In traditional Turkish culture, health is thought of as a blessing from God. It is always polite to ask about the health of other people and their family and children. The loss of health may be attributed to numerous reasons: sitting in a draft and getting a chill, going outside with wet hair, old or rotten food causing food poisoning, etc. After the medical explanation of illness, other explanations for illness may include God’s punishment, retribution for wrongdoing, worrying, being the victim of maliciously intended magic, offending or harming a “jin” (supernatural creatures).
Sickness is dealt with in many ways. One proverb used in the eastern part of Turkey is “When God gave a problem he also gave the remedy.” Traditional medicine and remedies as well as Western-based medical treatment may be used. Turkish hospitals and the medical profession have become as good as many in the rest of Europe.
Interestingly enough, as a backup and you could say a holdover from a superstitious past, most housewives have their own set of recommended cures. Here are just a few examples: Yogurt is a popular cure; it is considered good for stomach problems. Tying a scarf tightly around one’s forehead helps with headaches. Particularly popular in the villages, midwives are older, experienced women who have knowledge of traditional methods of healing and also help at childbirth. For those who are more superstitious there are other people who are believed to have special powers of healing. Muslim religious leaders can cure by making an amulet with a verse from the Quran. There are some shrines of saints that individuals may visit solely for the purpose of receiving healing. People will travel great distances to visit a shrine where it is believed the place or water may bring healing.
Death is considered to be the will of God. This does not mean that the process of grief and emotion is less. There are many euphemisms that refer to death such as “He gave up life,” and when people refer to a deceased person they often add the adjective “rahmetli” to the person’s name (with the mercy of God).
The term “ruh” is used for spirit or life of a person. This is sometimes used alternatively with the word “can” which primarily refers to life in a person’s body. According to tradition, Turks believe the heart is the place where an individual thinks, feels and desires. The liver is considered the place where feelings of deepest emotion such as pity and concern are found.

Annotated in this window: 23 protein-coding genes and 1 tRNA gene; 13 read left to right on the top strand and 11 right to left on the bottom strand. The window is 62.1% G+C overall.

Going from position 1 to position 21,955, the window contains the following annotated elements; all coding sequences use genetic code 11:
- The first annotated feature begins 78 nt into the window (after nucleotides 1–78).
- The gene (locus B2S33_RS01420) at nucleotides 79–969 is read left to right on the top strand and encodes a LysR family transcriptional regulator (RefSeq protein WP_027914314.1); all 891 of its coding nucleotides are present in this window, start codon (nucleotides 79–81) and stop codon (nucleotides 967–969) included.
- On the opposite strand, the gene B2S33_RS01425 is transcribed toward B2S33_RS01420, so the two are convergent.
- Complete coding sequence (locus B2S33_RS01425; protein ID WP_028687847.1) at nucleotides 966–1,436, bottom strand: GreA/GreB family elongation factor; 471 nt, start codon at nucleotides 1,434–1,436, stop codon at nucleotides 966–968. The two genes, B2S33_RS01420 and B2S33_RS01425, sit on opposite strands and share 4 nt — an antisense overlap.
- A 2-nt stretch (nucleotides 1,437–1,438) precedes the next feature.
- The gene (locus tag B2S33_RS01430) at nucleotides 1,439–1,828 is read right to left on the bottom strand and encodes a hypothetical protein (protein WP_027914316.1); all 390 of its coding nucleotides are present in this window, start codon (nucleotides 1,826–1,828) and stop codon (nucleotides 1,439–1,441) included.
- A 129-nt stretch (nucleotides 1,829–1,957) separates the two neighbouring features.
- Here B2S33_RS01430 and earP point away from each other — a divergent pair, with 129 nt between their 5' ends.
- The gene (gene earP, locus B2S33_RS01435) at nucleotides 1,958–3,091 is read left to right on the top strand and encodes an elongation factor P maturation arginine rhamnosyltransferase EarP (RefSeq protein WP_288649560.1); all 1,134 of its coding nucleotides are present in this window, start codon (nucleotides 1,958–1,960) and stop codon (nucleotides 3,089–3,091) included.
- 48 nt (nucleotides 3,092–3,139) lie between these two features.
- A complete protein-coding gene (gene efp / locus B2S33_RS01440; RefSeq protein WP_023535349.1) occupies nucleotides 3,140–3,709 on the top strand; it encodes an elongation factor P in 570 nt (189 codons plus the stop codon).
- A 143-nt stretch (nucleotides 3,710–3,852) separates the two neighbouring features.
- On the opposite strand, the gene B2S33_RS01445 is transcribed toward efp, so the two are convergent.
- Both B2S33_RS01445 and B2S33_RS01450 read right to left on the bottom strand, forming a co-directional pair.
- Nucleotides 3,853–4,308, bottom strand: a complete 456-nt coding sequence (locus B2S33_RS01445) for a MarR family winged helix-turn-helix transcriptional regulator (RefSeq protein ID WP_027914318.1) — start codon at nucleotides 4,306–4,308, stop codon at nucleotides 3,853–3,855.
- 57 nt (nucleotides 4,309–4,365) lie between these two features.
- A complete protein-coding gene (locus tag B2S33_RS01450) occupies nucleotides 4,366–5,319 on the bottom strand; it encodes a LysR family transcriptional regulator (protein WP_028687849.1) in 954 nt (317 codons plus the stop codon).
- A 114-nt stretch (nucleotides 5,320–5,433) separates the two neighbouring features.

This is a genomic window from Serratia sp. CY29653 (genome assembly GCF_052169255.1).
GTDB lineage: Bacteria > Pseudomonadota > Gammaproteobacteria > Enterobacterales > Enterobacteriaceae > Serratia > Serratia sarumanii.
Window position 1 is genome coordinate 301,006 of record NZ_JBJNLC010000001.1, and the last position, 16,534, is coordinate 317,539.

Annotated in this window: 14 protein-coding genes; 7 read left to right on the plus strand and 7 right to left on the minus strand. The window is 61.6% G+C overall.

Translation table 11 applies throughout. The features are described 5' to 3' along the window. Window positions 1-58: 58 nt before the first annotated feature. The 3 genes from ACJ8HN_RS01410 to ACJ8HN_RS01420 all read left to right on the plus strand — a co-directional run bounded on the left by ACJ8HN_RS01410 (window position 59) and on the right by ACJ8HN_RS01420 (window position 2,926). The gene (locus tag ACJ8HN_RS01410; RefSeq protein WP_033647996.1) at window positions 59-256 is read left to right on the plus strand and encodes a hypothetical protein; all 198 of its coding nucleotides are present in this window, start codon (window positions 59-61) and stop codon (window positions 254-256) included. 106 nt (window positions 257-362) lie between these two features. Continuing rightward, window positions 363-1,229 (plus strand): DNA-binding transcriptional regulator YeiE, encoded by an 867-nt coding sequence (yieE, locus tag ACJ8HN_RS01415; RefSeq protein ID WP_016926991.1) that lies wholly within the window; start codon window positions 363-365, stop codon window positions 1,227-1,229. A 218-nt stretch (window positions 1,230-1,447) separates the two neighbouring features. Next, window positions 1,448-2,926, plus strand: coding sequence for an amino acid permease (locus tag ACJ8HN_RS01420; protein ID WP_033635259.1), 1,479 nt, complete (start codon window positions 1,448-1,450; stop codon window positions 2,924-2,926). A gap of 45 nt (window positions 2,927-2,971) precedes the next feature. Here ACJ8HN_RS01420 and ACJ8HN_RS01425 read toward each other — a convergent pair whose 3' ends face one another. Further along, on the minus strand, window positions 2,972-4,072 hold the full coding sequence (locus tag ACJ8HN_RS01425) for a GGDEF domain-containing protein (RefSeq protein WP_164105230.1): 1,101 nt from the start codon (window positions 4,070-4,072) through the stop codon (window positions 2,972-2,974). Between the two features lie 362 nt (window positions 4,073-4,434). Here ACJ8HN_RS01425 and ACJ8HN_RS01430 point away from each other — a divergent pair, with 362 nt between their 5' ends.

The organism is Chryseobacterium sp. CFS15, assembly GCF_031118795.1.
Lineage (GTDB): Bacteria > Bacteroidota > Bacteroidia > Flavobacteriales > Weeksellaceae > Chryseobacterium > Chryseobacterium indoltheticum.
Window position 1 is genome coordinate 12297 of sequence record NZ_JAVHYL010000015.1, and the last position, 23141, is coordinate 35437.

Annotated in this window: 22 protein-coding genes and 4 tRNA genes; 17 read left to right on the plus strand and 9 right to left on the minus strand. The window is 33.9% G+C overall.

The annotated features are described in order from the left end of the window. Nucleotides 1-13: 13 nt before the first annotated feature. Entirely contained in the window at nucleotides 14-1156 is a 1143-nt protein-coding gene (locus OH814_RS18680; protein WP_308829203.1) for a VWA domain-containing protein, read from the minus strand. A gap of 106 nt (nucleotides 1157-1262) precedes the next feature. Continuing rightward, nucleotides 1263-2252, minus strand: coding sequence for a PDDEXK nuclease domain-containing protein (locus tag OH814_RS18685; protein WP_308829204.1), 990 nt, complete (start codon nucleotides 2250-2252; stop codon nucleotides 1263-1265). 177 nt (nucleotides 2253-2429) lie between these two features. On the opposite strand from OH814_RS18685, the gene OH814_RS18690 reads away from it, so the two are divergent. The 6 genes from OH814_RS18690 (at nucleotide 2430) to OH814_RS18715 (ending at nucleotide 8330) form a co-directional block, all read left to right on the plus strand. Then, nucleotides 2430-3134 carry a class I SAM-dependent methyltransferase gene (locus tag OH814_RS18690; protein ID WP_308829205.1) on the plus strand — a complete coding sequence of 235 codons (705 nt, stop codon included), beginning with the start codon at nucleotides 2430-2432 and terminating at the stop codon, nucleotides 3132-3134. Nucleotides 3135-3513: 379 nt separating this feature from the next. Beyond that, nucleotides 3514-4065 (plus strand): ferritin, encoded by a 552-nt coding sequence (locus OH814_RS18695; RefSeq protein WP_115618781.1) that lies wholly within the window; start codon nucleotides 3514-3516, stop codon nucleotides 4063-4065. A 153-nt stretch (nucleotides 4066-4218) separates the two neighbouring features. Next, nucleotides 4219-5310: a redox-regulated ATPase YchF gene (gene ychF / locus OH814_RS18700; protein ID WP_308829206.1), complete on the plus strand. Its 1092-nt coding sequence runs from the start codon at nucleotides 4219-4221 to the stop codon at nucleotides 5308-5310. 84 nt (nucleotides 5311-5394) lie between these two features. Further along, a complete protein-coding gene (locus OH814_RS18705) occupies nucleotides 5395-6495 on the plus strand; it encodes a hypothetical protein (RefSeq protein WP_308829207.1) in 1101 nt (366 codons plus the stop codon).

Recently I received a letter from an American who lives in Berlin. She wrote that one of the relatives of one of her Turkish friends had passed away and she asked what she should do in such a situation. Here is the advice I gave to her:
A visit to the deceased’s family is appropriate. Turks will drop everything to run to the side of their family or friends who have suffered a loss. They have certain phrases which are polite to say to the family. Some of these are: “Başınız sağ olsun” (health to your head) or “Allah rahmet eylesin” (may God grant them mercy) or “Allah sabır versin” (may God give you patience). Like in any situation when a person has lost a loved one, sometimes it is best to just sit quietly with the person, and appropriate physical touch for comfort is acceptable.
It is important for non-Muslims to be aware that for a Muslim, when a person has passed away, the body should be buried within 24 hours.
In my next piece I will share more about the actual preparation and funeral service.
In the meantime, I agree with Pat in that those who say that nothing has really changed in Turkey, and no, people’s living standards aren’t really rising at all -- are people who are misled. State hospital care has improved, but you do generally have a long wait.
Note: Charlotte McPherson is the author of “Culture Smart: Turkey” 2005. Please keep your questions and observations coming: I want to ensure this column is a help to you, Today’s Zaman’s readers. Email: firstname.lastname@example.org